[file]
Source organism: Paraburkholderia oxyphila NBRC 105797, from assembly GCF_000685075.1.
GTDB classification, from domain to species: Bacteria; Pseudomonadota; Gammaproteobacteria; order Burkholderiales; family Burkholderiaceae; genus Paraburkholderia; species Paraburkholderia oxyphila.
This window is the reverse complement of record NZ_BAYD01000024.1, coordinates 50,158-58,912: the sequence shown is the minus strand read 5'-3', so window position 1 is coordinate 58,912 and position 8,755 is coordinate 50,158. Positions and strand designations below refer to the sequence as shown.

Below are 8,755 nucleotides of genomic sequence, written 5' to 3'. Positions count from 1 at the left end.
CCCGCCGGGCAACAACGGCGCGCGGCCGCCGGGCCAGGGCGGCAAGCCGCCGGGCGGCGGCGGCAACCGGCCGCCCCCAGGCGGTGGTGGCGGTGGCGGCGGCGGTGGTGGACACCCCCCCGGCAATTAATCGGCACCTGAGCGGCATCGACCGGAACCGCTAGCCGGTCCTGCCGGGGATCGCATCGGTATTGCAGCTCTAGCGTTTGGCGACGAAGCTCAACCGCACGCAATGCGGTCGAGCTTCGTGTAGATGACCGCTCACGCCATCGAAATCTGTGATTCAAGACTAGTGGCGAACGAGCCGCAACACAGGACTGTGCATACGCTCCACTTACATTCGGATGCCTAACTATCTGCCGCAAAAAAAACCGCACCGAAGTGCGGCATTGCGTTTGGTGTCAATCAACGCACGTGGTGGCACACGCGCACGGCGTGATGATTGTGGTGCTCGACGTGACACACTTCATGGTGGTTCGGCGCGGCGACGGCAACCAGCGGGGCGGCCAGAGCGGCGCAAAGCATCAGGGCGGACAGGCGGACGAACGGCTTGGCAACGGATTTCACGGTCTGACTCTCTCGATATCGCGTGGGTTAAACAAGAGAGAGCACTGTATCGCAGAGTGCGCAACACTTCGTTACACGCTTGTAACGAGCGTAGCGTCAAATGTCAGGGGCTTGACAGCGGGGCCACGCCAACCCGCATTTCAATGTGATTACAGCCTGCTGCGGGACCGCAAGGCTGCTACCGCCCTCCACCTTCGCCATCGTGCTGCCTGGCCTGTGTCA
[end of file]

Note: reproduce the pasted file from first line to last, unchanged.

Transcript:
Source organism: Paraburkholderia oxyphila NBRC 105797, from assembly GCF_000685075.1.
GTDB classification, from domain to species: Bacteria; Pseudomonadota; Gammaproteobacteria; order Burkholderiales; family Burkholderiaceae; genus Paraburkholderia; species Paraburkholderia oxyphila.
This window is the reverse complement of record NZ_BAYD01000024.1, coordinates 50,158-58,912: the sequence shown is the minus strand read 5'-3', so window position 1 is coordinate 58,912 and position 8,755 is coordinate 50,158. Positions and strand designations below refer to the sequence as shown.

Below are 8,755 nucleotides of genomic sequence, written 5' to 3'. Positions count from 1 at the left end.
CCCGCCGGGCAACAACGGCGCGCGGCCGCCGGGCCAGGGCGGCAAGCCGCCGGGCGGCGGCGGCAACCGGCCGCCCCCAGGCGGTGGTGGCGGTGGCGGCGGCGGTGGTGGACACCCCCCCGGCAATTAATCGGCACCTGAGCGGCATCGACCGGAACCGCTAGCCGGTCCTGCCGGGGATCGCATCGGTATTGCAGCTCTAGCGTTTGGCGACGAAGCTCAACCGCACGCAATGCGGTCGAGCTTCGTGTAGATGACCGCTCACGCCATCGAAATCTGTGATTCAAGACTAGTGGCGAACGAGCCGCAACACAGGACTGTGCATACGCTCCACTTACATTCGGATGCCTAACTATCTGCCGCAAAAAAAACCGCACCGAAGTGCGGCATTGCGTTTGGTGTCAATCAACGCACGTGGTGGCACACGCGCACGGCGTGATGATTGTGGTGCTCGACGTGACACACTTCATGGTGGTTCGGCGCGGCGACGGCAACCAGCGGGGCGGCCAGAGCGGCGCAAAGCATCAGGGCGGACAGGCGGACGAACGGCTTGGCAACGGATTTCACGGTCTGACTCTCTCGATATCGCGTGGGTTAAACAAGAGAGAGCACTGTATCGCAGAGTGCGCAACACTTCGTTACACGCTTGTAACGAGCGTAGCGTCAAATGTCAGGGGCTTGACAGCGGGGCCACGCCAACCCGCATTTCAATGTGATTACAGCCTGCTGCGGGACCGCAAGGCTGCTACCGCCCTCCACCTTCGCCATCGTGCTGCCTGGCCTGTGTCA